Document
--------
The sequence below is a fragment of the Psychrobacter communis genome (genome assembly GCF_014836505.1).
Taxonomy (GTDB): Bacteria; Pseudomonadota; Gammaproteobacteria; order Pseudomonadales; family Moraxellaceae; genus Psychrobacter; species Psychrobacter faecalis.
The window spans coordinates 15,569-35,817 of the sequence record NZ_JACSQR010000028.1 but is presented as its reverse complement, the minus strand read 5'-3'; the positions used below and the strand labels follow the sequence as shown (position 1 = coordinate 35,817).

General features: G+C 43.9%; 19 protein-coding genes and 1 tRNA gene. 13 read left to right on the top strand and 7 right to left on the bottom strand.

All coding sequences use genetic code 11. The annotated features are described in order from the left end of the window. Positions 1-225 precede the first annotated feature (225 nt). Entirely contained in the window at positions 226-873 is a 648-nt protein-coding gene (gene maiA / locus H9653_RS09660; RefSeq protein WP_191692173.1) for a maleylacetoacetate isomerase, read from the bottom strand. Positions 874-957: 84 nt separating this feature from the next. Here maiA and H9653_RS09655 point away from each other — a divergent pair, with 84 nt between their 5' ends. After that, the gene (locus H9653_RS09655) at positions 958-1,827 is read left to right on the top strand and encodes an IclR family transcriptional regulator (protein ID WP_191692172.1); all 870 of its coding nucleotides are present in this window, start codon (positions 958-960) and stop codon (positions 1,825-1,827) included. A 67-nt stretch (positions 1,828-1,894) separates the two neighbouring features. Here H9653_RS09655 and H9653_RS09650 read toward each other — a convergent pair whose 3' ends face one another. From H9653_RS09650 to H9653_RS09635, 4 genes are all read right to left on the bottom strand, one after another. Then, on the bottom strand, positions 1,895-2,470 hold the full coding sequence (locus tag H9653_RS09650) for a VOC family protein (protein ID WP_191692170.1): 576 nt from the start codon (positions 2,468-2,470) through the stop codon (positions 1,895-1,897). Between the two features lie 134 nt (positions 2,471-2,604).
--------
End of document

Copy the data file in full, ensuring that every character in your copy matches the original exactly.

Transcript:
The sequence below is a fragment of the Psychrobacter communis genome (genome assembly GCF_014836505.1).
Taxonomy (GTDB): Bacteria; Pseudomonadota; Gammaproteobacteria; order Pseudomonadales; family Moraxellaceae; genus Psychrobacter; species Psychrobacter faecalis.
The window spans coordinates 15,569-35,817 of the sequence record NZ_JACSQR010000028.1 but is presented as its reverse complement, the minus strand read 5'-3'; the positions used below and the strand labels follow the sequence as shown (position 1 = coordinate 35,817).

General features: G+C 43.9%; 19 protein-coding genes and 1 tRNA gene. 13 read left to right on the top strand and 7 right to left on the bottom strand.

All coding sequences use genetic code 11. The annotated features are described in order from the left end of the window. Positions 1-225 precede the first annotated feature (225 nt). Entirely contained in the window at positions 226-873 is a 648-nt protein-coding gene (gene maiA / locus H9653_RS09660; RefSeq protein WP_191692173.1) for a maleylacetoacetate isomerase, read from the bottom strand. Positions 874-957: 84 nt separating this feature from the next. Here maiA and H9653_RS09655 point away from each other — a divergent pair, with 84 nt between their 5' ends. After that, the gene (locus H9653_RS09655) at positions 958-1,827 is read left to right on the top strand and encodes an IclR family transcriptional regulator (protein ID WP_191692172.1); all 870 of its coding nucleotides are present in this window, start codon (positions 958-960) and stop codon (positions 1,825-1,827) included. A 67-nt stretch (positions 1,828-1,894) separates the two neighbouring features. Here H9653_RS09655 and H9653_RS09650 read toward each other — a convergent pair whose 3' ends face one another. From H9653_RS09650 to H9653_RS09635, 4 genes are all read right to left on the bottom strand, one after another. Then, on the bottom strand, positions 1,895-2,470 hold the full coding sequence (locus tag H9653_RS09650) for a VOC family protein (protein ID WP_191692170.1): 576 nt from the start codon (positions 2,468-2,470) through the stop codon (positions 1,895-1,897). Between the two features lie 134 nt (positions 2,471-2,604).